An overall score of 3525 on 3DMark 11 Performance preset from a laptop is very respectable, especially keeping in mind the price tag of the system. The only real way to beat this score is to throw the GTX 680M upgrade in or to employ SLI or Crossfire.
Again, this score shows that the system should have no trouble playing modern day games with a good level of detail and a reasonable rate of FPS.
Version and / or Patch Used: 184.108.40.206
Developer Homepage: http://www.futuremark.com
Product Homepage: http://www.pcmark.com/benchmarks/
PCMark 7 is a great utility for testing a PC's all-around capabilities. It tests all aspects of the computer, from graphics performance to hard disk performance and attempts to put a score on it, which is not an easy task.
The Valkyrie is really hindered by its traditional spinning hard drive. It gets beaten out by a lower spec'd Ultrabook, something with no discrete GPU and half the CPU cores. However, this isn't exactly a surprising result as the system is more built to be a gaming machine, not necessarily an all-around work horse.
Upgrading to a solid state drive, as offered by iBUYPOWER as an upgrade, would certainly help this benchmark immensely.
Mobile Mark 2012
Version and / or Patch Used: 220.127.116.11
Developer Homepage: http://www.bapco.com
Product Homepage: http://bapco.com
MobileMark 2012 is a premier benchmarking tool produced by BAPCo. It has several different scenarios built-in and allows you to choose which to run. It runs the test on battery life so that it produces both a score for the performance aspect and a run time for battery life.
For our testing, we chose the Office Productivity line of testing. The "Performance Qualification Rating" and battery life (in minutes) is reported below in the charts.
As you can see, the iBUYPOWER Valkyrie had much higher performance than the HP Ultrabook, but that performance came at a cost of battery life. A score of 158 is 58 points higher than the reference system and is very respectable.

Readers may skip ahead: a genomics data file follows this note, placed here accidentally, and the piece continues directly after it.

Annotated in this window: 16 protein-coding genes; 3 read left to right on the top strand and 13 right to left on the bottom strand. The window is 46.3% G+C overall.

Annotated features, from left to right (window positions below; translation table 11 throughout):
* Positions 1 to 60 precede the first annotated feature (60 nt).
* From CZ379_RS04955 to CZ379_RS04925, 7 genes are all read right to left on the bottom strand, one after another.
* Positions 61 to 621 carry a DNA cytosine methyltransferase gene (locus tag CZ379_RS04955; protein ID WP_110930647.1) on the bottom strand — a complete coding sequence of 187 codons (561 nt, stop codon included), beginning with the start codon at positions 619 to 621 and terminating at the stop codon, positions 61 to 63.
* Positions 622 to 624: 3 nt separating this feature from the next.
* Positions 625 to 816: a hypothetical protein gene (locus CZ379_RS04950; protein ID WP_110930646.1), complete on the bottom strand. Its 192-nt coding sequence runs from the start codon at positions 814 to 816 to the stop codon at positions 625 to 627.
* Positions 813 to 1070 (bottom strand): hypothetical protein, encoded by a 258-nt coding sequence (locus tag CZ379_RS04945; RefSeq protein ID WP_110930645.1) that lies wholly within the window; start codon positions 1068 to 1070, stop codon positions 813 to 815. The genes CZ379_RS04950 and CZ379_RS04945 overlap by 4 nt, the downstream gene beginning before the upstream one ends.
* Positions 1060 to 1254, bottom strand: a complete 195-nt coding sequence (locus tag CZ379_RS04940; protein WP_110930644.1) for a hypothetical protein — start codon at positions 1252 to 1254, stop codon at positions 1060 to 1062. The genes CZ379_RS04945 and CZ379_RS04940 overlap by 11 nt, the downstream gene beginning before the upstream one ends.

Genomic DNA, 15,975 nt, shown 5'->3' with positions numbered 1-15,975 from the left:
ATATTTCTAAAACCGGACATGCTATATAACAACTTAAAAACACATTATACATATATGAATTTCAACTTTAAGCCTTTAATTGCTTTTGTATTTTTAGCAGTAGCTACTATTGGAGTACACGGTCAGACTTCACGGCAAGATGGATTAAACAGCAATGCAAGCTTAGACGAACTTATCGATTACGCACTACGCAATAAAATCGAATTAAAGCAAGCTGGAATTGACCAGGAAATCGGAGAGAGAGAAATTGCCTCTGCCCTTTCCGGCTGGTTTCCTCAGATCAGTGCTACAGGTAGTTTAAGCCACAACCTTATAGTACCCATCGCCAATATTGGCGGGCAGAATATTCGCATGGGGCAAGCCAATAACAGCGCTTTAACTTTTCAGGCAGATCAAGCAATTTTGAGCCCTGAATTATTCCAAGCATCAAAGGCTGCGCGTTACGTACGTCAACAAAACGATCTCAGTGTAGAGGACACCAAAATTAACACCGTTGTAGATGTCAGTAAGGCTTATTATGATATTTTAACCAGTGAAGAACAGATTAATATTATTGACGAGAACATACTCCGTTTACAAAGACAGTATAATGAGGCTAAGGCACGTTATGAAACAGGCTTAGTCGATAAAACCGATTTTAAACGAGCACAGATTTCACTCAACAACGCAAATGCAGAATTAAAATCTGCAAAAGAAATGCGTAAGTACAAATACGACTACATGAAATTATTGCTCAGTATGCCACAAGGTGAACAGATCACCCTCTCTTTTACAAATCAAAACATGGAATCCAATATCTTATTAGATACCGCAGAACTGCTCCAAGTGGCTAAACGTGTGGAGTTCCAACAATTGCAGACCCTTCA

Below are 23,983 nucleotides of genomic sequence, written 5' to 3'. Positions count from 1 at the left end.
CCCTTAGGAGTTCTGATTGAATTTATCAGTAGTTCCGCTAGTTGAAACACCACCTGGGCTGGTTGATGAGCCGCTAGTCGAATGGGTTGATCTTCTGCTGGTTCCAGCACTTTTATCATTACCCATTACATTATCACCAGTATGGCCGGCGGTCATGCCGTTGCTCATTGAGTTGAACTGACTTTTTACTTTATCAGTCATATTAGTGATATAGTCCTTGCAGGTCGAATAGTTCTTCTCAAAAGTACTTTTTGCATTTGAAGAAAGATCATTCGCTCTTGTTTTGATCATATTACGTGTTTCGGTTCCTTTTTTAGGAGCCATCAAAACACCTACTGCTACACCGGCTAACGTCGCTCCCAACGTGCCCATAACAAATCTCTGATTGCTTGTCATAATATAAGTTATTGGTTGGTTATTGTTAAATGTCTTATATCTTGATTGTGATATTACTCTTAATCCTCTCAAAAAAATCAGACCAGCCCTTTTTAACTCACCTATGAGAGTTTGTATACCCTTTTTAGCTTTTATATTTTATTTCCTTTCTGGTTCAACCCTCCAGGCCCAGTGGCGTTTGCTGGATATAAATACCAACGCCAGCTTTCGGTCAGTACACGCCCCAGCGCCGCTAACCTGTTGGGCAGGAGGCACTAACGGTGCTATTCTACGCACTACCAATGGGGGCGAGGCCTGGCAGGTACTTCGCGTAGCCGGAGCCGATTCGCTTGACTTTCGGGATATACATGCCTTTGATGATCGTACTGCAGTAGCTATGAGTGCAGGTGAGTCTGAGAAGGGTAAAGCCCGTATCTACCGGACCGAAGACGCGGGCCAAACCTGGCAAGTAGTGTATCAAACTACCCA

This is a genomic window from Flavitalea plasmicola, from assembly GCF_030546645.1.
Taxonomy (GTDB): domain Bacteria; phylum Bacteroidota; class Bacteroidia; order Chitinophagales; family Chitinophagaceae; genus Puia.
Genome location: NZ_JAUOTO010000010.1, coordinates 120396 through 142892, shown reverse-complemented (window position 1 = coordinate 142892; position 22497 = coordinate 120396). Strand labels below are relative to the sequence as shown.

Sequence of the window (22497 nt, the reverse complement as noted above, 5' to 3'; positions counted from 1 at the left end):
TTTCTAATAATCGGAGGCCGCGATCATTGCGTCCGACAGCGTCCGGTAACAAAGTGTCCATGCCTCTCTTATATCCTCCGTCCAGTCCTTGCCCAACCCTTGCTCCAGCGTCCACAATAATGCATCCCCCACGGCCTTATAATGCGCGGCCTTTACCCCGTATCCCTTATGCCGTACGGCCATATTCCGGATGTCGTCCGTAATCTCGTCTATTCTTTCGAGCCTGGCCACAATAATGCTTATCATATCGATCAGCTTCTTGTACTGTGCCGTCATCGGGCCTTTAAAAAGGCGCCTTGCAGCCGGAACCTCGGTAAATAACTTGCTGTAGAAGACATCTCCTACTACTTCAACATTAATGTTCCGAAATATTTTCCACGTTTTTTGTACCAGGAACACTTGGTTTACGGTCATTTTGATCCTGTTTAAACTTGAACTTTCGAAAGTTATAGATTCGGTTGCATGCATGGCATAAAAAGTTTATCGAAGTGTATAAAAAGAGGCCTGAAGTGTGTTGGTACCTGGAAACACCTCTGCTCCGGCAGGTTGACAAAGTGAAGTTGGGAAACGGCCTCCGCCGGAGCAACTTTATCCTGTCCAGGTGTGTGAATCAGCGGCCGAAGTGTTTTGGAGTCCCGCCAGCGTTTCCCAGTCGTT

The iBUYPOWER, with its massive 17-inch screen and powerful quad-core, managed 208 minutes of battery life or 3 hours and 28 minutes. No longer are gaming laptop batteries just a measure to allow you to switch plugs. With all of the battery saving technology implemented in the CPU and GPU, you can actually use a gaming laptop for more than just gaming.
Version and / or Patch Used: 3.0 Technical Preview
Developer Homepage: http://www.crystalmark.info
Product Homepage: http://crystalmark.info/software/CrystalDiskMark/index-e.html
Download here: http://crystaldew.info/category/software/crystaldiskmark
CrystalDiskMark is a disk benchmark software that allows us to benchmark 4K and 4K queue depths with accuracy.
* Sequential reads/writes
* Random 4KB/512KB reads/writes
* Text copy
* Change dialog design
* internationalization (i18n)
Note: Crystal Disk Mark 3.0 Technical Preview was used for these tests since it offers the ability to measure native command queuing at 4 and 32.
Here again, the lack of a solid state drive really kills the Valkyrie's performance. This is a particularly important test to show the difference between solid state drives and traditional hard drives. The solid state drive of the HP Folio, which provides higher performance, will make the overall usage experience better due to the operating system feeling snappier.
Not much changes in regards to the write speed. The HP's SSD performs much better than the traditional hard drive. These results just reinforce the fact that a solid state drive should be the first thing to be upgraded in this system.
Battery Life Performance
Version and / or Patch Used: 1.1.1
Developer Homepage: http://www.futuremark.com
Product Homepage: http://www.futuremark.com/benchmarks/powermark/
Download here: http://www.futuremark.com/benchmarks/powermark/